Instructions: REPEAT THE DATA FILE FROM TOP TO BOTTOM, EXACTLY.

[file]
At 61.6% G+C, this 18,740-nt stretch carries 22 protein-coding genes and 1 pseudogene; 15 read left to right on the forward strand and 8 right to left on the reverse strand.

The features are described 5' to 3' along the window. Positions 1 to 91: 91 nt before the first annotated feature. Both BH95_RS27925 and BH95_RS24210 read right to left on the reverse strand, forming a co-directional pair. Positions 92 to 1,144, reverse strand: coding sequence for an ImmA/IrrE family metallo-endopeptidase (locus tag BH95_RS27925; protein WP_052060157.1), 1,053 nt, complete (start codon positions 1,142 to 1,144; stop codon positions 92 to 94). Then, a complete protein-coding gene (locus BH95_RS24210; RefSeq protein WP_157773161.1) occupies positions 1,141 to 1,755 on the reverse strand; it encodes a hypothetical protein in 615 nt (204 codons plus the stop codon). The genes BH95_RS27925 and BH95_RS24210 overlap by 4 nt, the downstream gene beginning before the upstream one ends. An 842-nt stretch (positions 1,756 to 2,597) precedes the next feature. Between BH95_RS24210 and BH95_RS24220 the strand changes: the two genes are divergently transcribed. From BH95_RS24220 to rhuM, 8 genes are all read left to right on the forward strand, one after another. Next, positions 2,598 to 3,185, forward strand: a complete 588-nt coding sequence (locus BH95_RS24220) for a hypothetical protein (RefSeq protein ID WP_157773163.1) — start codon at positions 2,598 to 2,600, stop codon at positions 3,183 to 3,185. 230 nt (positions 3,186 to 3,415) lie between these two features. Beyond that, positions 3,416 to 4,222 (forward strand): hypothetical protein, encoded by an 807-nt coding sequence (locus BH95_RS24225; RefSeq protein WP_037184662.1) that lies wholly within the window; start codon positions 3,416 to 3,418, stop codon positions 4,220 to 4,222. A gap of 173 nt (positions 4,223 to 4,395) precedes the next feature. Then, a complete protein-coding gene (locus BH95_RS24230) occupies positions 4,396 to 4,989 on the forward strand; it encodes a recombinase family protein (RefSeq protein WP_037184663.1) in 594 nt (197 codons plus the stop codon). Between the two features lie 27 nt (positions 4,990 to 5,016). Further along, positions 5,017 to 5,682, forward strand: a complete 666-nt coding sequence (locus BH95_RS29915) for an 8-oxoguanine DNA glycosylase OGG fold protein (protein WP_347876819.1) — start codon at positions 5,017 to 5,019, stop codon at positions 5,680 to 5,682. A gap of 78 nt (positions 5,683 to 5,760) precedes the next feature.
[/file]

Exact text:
At 61.6% G+C, this 18,740-nt stretch carries 22 protein-coding genes and 1 pseudogene; 15 read left to right on the forward strand and 8 right to left on the reverse strand.

The features are described 5' to 3' along the window. Positions 1 to 91: 91 nt before the first annotated feature. Both BH95_RS27925 and BH95_RS24210 read right to left on the reverse strand, forming a co-directional pair. Positions 92 to 1,144, reverse strand: coding sequence for an ImmA/IrrE family metallo-endopeptidase (locus tag BH95_RS27925; protein WP_052060157.1), 1,053 nt, complete (start codon positions 1,142 to 1,144; stop codon positions 92 to 94). Then, a complete protein-coding gene (locus BH95_RS24210; RefSeq protein WP_157773161.1) occupies positions 1,141 to 1,755 on the reverse strand; it encodes a hypothetical protein in 615 nt (204 codons plus the stop codon). The genes BH95_RS27925 and BH95_RS24210 overlap by 4 nt, the downstream gene beginning before the upstream one ends. An 842-nt stretch (positions 1,756 to 2,597) precedes the next feature. Between BH95_RS24210 and BH95_RS24220 the strand changes: the two genes are divergently transcribed. From BH95_RS24220 to rhuM, 8 genes are all read left to right on the forward strand, one after another. Next, positions 2,598 to 3,185, forward strand: a complete 588-nt coding sequence (locus BH95_RS24220) for a hypothetical protein (RefSeq protein ID WP_157773163.1) — start codon at positions 2,598 to 2,600, stop codon at positions 3,183 to 3,185. 230 nt (positions 3,186 to 3,415) lie between these two features. Beyond that, positions 3,416 to 4,222 (forward strand): hypothetical protein, encoded by an 807-nt coding sequence (locus BH95_RS24225; RefSeq protein WP_037184662.1) that lies wholly within the window; start codon positions 3,416 to 3,418, stop codon positions 4,220 to 4,222. A gap of 173 nt (positions 4,223 to 4,395) precedes the next feature. Then, a complete protein-coding gene (locus BH95_RS24230) occupies positions 4,396 to 4,989 on the forward strand; it encodes a recombinase family protein (RefSeq protein WP_037184663.1) in 594 nt (197 codons plus the stop codon). Between the two features lie 27 nt (positions 4,990 to 5,016). Further along, positions 5,017 to 5,682, forward strand: a complete 666-nt coding sequence (locus BH95_RS29915) for an 8-oxoguanine DNA glycosylase OGG fold protein (protein WP_347876819.1) — start codon at positions 5,017 to 5,019, stop codon at positions 5,680 to 5,682. A gap of 78 nt (positions 5,683 to 5,760) precedes the next feature.